In this Dec. 12, 2013 file photo, a man passes by the Samsung Electronics Co. logos at its headquarters in Seoul, South Korea. A unanimous Supreme Court on Tuesday, Dec. 6, 2016, sided with smartphone maker Samsung in its high-profile patent dispute with Apple over design of the iPhone. The justices said Samsung may not be required to pay all the profits it earned from 11 phone models because the features at issue are only a tiny part of the devices. (AP Photo/Ahn Young-joon, File)
The US Supreme Court on Tuesday overturned a $399 million patent infringement penalty imposed on Samsung for copying Apple’s iPhone design, in a case watched for its implications for technology innovation.
The shorthanded justices ruled 8-0 that Samsung should not be required to forfeit the entire profits from its smartphones for infringement on design components, sending the case back to a lower court.
While the ruling was short on specifics, analysts said it was likely to curb litigation from patent holders expecting to reap big profits from infringement on a component.
A jubilant Samsung hailed the “victory for Samsung and for all those who promote creativity, innovation and fair competition in the marketplace.”
The 11-page ruling found that the $399 million penalty-one element of a major patent infringement case-was inappropriate because it represented “Samsung’s entire profit from the sale of its infringing smartphones” for copying the iPhone’s “rectangular front face with rounded edges and a grid of colorful icons on a black screen.”
But the court stopped short of delving into details of how the lower court should determine the penalty.
Justice Sonia Sotomayor wrote in the opinion that “doing so would require us to set out a test for identifying the relevant article of manufacture… and to parse the record to apply that test in this case.”
The court sent the case back to the appellate court in Washington to resolve the details.
The case is one element of the $548 million penalty-knocked down from an original $1 billion jury award-Samsung was ordered to pay for copying iPhone patents.
Observers had been watching to see how the court-which had not taken up a design patent case in more than a century-would tip the balance between technological innovation and protecting intellectual property.
Dennis Crouch, a University of Missouri law professor and co-director of the Center for Intellectual Property and Entrepreneurship, said the ruling may leave both sides disappointed.
“Although the case offers hope for Samsung and others adjudged of infringing design patents, it offers no clarity as to the rule of law,” Crouch said in a blog post.
Crouch said the court allowed for damages at the component level but also indicated that the product as a whole is “an article of manufacture,” leaving the matter open to interpretation.
“Thus, it will be up to courts to figure out which level (of damages) applies in particular cases,” he wrote.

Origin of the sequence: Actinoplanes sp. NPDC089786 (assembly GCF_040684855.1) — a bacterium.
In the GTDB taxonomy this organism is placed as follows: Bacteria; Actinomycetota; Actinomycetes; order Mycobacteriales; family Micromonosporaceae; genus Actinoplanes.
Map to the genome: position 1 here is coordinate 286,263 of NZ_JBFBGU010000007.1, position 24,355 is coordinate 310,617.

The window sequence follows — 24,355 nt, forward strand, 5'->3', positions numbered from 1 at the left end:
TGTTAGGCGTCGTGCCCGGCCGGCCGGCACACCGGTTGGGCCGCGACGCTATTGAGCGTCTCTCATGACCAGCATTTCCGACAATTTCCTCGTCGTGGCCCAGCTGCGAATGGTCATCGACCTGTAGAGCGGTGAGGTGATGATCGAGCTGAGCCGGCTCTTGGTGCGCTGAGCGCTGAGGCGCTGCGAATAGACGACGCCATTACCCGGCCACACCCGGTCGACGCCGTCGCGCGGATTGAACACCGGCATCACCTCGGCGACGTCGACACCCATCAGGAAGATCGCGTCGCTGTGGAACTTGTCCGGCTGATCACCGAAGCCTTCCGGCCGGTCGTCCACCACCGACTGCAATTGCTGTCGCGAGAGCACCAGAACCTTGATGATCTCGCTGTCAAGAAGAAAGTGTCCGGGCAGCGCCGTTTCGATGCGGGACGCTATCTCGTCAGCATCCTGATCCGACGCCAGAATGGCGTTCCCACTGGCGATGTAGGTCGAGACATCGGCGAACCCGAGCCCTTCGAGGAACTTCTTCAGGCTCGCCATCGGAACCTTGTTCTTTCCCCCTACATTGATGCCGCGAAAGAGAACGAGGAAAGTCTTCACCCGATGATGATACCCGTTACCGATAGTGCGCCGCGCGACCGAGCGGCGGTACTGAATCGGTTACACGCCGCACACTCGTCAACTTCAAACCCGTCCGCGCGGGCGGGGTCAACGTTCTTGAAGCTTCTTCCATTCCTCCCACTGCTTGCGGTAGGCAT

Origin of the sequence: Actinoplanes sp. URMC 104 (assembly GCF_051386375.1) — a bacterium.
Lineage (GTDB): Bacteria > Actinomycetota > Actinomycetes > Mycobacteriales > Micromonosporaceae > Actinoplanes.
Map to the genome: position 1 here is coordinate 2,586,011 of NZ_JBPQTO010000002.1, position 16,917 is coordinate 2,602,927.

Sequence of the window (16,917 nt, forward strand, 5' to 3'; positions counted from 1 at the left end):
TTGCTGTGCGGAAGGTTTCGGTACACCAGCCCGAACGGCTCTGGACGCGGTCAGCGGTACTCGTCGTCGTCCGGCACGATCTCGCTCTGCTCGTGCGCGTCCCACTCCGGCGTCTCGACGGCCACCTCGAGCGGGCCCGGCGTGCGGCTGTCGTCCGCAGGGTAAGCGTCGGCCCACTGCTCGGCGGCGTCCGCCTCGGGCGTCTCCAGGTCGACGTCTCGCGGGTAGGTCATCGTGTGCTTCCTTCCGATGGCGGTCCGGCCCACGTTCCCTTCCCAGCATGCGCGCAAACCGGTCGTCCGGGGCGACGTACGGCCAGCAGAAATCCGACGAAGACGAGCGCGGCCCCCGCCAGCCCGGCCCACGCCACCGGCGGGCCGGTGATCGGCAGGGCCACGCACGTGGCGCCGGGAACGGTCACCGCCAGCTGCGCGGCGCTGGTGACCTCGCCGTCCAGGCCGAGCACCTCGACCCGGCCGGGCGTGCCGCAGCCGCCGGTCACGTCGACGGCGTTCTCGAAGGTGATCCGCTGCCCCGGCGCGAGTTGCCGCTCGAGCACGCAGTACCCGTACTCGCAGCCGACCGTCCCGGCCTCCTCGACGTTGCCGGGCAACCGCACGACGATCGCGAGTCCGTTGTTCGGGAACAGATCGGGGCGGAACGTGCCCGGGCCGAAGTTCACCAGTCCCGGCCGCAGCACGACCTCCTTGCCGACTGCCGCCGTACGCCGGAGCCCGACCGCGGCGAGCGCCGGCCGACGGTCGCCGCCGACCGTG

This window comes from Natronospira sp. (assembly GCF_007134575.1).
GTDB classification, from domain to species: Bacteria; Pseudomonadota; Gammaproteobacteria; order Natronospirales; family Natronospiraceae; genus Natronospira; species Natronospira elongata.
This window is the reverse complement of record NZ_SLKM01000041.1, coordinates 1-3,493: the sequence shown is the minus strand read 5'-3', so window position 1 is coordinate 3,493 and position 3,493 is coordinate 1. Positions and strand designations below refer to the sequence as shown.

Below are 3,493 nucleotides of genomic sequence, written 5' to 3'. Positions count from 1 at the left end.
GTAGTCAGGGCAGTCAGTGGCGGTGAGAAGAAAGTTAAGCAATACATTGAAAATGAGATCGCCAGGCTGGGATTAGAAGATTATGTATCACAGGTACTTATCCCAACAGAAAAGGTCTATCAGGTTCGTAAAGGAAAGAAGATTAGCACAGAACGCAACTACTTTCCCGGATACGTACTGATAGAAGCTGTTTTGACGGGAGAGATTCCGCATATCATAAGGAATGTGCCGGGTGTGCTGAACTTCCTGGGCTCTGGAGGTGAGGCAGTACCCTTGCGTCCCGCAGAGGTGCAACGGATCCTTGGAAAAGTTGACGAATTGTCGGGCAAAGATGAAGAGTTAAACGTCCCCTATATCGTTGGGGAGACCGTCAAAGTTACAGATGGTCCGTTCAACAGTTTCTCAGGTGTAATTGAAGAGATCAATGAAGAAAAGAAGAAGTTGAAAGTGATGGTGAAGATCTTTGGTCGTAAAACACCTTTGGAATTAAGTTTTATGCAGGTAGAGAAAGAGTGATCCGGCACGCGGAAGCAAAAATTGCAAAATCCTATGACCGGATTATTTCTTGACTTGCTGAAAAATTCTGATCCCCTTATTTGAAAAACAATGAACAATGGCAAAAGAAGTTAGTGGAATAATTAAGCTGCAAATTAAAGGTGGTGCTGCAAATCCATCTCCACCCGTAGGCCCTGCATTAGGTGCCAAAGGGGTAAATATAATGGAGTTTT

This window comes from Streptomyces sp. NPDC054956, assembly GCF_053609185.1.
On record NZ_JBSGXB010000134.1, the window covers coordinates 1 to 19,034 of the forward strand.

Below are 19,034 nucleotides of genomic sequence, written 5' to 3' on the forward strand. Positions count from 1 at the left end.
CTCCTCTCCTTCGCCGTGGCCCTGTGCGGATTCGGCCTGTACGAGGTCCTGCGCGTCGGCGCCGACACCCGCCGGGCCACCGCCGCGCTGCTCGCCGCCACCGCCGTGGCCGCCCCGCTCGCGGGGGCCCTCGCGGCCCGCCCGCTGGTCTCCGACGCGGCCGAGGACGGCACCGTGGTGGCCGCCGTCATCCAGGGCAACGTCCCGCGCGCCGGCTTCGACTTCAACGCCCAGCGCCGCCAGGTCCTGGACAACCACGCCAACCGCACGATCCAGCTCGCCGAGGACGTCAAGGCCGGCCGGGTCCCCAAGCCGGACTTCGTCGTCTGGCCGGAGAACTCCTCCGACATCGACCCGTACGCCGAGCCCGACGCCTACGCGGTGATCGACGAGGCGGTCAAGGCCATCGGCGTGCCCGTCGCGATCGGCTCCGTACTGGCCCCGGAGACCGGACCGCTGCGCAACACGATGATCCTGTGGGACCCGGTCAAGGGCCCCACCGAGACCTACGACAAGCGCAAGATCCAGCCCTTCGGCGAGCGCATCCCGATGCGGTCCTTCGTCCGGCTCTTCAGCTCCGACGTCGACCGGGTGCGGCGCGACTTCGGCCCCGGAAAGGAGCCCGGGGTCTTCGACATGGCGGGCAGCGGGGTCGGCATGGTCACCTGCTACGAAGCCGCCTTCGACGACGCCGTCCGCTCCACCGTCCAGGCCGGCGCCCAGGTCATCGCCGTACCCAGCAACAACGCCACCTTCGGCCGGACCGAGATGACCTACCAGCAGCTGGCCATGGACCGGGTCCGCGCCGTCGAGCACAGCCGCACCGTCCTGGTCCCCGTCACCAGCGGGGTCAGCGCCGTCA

Samsung won the backing of major Silicon Valley and other IT sector giants, including Google, Facebook, Dell and Hewlett-Packard, claiming a strict ruling on design infringement could lead to a surge in litigation.
Apple was supported by big names in fashion and manufacturing. Design professionals, researchers and academics, citing precedents like Coca-Cola’s iconic soda bottle.
Reacting to the verdict, an Apple spokesman said in an email, “Our case has always been about Samsung’s blatant copying of our ideas, and that was never in dispute… We remain optimistic that the lower courts will again send a powerful signal that stealing isn’t right.”
Samsung did not immediately respond to requests for comment.
‘Sigh of relief’
Florian Mueller, an intellectual property analyst who writes a closely followed patent blog, wrote that “large parts of the (US and global) tech industry will breathe a sigh of relief now,” even if the case is not settled.
Ed Black, president of the Computer & Communications Industry Association, which represents major tech firms, welcomed the ruling.
“This was a pivotal court case for the technology industry and it is encouraging to see the law interpreted and applied in a way that makes sense in a modern era and protects both inventors and innovation,” Black said.
The lower court’s interpretation of design patents, Black said, “would have had a chilling effect on investment and the development of products-especially in the tech sector.”
Brian Love, a law professor who follows technology at the University of Santa Clara, said it was noteworthy that the top court declined to provide detailed guidance on how to resolve the damage award.
“The district court may well end up allowing the entire amount to stand, but it seems more likely that the award will be substantially reduced,” Love said.
Still, Love said it may dissuade companies from launching new lawsuits on design patents.
“Interest in design patents spiked following Apple’s first jury verdict in 2012,” he said.
“Companies suddenly saw design patent rights as a potential gold mine. Now, it seems likely that assertion of design patents will return to being a rare occurrence.”